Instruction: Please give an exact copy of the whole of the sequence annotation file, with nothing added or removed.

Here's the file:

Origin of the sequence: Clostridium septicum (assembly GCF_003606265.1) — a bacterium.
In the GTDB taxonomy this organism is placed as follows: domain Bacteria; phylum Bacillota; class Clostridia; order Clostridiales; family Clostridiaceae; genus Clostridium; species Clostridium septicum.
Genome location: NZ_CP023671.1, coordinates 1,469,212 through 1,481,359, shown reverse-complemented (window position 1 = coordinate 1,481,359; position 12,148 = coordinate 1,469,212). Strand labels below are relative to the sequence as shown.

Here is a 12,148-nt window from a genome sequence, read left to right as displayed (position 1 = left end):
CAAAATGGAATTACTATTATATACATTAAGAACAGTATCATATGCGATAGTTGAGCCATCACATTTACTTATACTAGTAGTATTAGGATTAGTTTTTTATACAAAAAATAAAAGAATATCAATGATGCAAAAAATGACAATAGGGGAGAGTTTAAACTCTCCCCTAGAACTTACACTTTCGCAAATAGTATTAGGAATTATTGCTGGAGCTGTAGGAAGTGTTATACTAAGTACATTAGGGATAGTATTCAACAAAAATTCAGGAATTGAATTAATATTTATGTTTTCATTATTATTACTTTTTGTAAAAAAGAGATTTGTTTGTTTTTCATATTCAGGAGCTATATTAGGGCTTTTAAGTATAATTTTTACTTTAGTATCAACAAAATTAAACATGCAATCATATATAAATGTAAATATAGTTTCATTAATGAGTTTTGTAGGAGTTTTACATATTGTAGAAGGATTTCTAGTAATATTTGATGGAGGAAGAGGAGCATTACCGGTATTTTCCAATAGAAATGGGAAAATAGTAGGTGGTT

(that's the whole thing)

Origin of the sequence: Clostridium septicum (assembly GCF_003606265.1) — a bacterium.
In the GTDB taxonomy this organism is placed as follows: domain Bacteria; phylum Bacillota; class Clostridia; order Clostridiales; family Clostridiaceae; genus Clostridium; species Clostridium septicum.
Genome location: NZ_CP023671.1, coordinates 1,469,212 through 1,481,359, shown reverse-complemented (window position 1 = coordinate 1,481,359; position 12,148 = coordinate 1,469,212). Strand labels below are relative to the sequence as shown.

Here is a 12,148-nt window from a genome sequence, read left to right as displayed (position 1 = left end):
CAAAATGGAATTACTATTATATACATTAAGAACAGTATCATATGCGATAGTTGAGCCATCACATTTACTTATACTAGTAGTATTAGGATTAGTTTTTTATACAAAAAATAAAAGAATATCAATGATGCAAAAAATGACAATAGGGGAGAGTTTAAACTCTCCCCTAGAACTTACACTTTCGCAAATAGTATTAGGAATTATTGCTGGAGCTGTAGGAAGTGTTATACTAAGTACATTAGGGATAGTATTCAACAAAAATTCAGGAATTGAATTAATATTTATGTTTTCATTATTATTACTTTTTGTAAAAAAGAGATTTGTTTGTTTTTCATATTCAGGAGCTATATTAGGGCTTTTAAGTATAATTTTTACTTTAGTATCAACAAAATTAAACATGCAATCATATATAAATGTAAATATAGTTTCATTAATGAGTTTTGTAGGAGTTTTACATATTGTAGAAGGATTTCTAGTAATATTTGATGGAGGAAGAGGAGCATTACCGGTATTTTCCAATAGAAATGGGAAAATAGTAGGTGGTT